If we look at the data model, some properties are very straight forward, e.g. title, description, contents etc. Some properties are common to most of the entities. Those properties include Id, IsPublished, PublishedOn, CreatedOn, LastModifiedOn. We can create a BaseEntity to define these common properties and then derive other entities from this class.

But some advanced tricks would be required for defining relationships.

One To Many

Let’s consider relationship between posts and comment. It is one to many relationship, a post can have many comments. As we are using conventions, this relationship definition can be defined by:

  • configuring a reference navigation property in Comment class
  • configuring a collection navigation property in Post class

Many To Many

There are two many to many relationships in this design – post to categories and post to tags. In SQL tables, such relationship is represented by three tables – first entity table, second entity table and a relationship table. Each of such relationship can be defined by using below steps:

  • define a new entity, let’s say PostTags
  • define a primary key for relationship table. It can be either Id or it can be a composite key
  • relationship entity should have a foreign key and reference navigation property for pointing to Post entity
  • relationship entity should have a foreign key and reference navigation property for pointing to Tag entity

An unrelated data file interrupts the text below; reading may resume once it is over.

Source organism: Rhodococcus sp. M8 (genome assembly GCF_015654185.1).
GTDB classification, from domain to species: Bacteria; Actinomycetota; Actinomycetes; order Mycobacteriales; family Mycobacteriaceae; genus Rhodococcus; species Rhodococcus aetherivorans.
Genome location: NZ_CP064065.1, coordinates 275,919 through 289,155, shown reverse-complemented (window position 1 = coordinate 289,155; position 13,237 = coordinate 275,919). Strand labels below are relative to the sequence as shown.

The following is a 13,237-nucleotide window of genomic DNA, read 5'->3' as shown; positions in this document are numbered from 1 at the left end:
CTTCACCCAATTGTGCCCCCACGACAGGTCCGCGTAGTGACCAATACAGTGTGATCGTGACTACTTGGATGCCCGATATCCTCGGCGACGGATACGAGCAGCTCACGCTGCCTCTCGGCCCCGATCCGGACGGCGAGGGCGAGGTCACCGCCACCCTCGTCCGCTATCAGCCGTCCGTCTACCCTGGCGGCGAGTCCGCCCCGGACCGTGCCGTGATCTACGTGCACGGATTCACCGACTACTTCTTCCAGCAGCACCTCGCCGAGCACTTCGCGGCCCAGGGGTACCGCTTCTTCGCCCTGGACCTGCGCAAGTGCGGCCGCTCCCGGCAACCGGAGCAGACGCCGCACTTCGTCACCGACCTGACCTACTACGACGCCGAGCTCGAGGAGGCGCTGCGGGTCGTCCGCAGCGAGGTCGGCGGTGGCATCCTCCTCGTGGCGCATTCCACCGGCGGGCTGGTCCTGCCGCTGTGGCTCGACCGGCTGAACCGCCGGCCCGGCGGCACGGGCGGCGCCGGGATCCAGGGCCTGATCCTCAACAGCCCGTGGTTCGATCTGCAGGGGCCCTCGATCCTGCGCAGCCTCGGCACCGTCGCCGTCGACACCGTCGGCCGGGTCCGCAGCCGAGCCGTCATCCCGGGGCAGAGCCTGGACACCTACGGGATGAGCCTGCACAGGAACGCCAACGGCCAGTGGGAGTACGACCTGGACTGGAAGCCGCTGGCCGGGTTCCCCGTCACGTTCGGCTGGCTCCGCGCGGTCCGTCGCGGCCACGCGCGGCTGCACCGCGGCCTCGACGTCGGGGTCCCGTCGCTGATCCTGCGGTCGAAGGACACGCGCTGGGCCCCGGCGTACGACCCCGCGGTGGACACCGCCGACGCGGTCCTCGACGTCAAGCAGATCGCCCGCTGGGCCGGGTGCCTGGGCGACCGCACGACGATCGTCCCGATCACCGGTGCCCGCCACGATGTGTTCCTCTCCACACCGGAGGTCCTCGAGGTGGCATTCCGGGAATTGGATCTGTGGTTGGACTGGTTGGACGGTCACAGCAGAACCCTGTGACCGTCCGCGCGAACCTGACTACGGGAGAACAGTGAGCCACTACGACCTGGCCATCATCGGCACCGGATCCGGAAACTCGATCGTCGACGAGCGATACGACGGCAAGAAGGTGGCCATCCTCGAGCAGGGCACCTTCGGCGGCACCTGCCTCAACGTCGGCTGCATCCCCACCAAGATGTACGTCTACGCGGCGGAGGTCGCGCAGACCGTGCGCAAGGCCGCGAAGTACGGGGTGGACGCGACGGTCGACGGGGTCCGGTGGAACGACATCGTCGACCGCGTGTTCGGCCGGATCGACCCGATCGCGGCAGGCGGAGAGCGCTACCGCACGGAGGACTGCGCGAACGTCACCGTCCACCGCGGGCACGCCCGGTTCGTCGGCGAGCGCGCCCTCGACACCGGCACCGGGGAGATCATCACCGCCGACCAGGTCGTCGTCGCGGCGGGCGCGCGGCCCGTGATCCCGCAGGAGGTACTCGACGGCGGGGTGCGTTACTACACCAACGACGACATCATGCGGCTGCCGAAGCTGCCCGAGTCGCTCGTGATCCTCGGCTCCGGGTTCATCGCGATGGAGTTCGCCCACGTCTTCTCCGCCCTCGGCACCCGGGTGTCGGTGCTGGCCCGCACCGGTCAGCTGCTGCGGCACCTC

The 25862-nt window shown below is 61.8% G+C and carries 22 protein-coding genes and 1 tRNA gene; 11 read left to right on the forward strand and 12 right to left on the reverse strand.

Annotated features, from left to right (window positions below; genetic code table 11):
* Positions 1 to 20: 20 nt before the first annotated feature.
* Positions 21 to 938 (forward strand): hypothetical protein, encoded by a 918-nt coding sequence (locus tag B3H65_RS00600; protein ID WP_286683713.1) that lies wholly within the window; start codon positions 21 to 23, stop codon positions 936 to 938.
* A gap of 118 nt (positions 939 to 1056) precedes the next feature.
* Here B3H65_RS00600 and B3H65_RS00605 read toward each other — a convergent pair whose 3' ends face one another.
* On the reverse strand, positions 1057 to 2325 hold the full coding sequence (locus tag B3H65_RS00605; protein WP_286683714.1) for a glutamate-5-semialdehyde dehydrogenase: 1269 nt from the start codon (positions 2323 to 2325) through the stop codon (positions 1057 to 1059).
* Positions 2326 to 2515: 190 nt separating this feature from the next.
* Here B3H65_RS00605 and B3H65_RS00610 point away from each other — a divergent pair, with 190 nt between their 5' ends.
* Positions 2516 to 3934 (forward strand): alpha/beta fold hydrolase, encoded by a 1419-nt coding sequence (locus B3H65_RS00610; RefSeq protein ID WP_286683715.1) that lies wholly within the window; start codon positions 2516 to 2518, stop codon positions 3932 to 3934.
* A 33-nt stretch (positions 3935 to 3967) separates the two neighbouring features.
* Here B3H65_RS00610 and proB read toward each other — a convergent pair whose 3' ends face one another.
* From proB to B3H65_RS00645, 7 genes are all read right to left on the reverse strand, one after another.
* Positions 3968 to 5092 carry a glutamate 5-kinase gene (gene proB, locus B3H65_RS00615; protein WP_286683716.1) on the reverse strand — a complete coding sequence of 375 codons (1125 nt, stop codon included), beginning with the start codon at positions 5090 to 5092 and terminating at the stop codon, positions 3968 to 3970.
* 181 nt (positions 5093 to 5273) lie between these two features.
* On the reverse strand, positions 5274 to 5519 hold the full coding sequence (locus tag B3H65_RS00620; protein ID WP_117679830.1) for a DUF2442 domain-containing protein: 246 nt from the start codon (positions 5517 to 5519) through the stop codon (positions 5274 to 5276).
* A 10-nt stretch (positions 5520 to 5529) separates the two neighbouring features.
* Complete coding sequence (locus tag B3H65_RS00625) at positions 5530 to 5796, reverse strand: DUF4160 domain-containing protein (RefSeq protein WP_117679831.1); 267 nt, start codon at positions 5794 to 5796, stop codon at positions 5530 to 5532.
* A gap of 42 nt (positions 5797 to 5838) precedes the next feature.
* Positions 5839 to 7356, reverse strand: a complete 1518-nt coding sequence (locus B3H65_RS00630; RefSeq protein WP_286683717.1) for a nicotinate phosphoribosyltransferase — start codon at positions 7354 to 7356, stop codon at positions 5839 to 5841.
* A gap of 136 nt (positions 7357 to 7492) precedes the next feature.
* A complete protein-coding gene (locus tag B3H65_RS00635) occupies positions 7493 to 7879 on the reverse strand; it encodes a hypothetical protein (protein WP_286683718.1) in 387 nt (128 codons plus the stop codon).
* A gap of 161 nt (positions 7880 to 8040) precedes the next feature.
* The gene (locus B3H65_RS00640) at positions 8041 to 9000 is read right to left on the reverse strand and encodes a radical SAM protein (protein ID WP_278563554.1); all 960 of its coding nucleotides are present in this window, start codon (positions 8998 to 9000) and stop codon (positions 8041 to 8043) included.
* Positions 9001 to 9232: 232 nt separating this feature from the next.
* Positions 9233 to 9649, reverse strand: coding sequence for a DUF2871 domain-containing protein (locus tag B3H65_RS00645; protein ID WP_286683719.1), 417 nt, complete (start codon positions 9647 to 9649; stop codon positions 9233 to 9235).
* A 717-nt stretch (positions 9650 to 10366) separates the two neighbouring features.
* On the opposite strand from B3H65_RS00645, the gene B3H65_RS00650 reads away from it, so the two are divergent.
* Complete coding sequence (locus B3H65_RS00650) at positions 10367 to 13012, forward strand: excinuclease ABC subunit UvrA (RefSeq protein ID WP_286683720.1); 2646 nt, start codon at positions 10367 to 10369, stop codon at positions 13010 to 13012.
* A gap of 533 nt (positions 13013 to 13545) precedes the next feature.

• a collection navigation property PostTags in Post class

Same steps can be applied to configure PostCategories relationship.

Rest of the model is pretty straight forward. Below code snippet shows all entities.

Implement the DbContext

In this case, we are not using any manual configurations and hence DbContext implementation is also very easy. We just need to define a constructor and DbSet properties for each of the entities.

Design Time Support

When a DbContext implementation does not have a default parameter-less public interface, generating migration is not easy. The EF Core tools would not be able to create instance of concrete DbContext (i.e. BlogContext) and hence they cannot generate migrations.

So, to facilitate creation of such DbContext, it is important to implement IDesignTimeDbContextFactory. Connection string is hardcoded here, but in real world applications you may want to read connection strings from some configuration store.

Apply Migrations

We are going to use dotnet CLI tools for creating and applying migrations. Please refer this post for more details about commands.


If migration is applied successfully, then we can open SSMS and check that all the tables are created as expected. Below is the ER diagram created from the generated database.

Blog site database design using .NET Entity Framework Core demo

So, we have database and EF core models ready. In future posts, we will use this design to demonstrate how to perform CRUD operations.

I hope you find this information useful. Let me know your thoughts.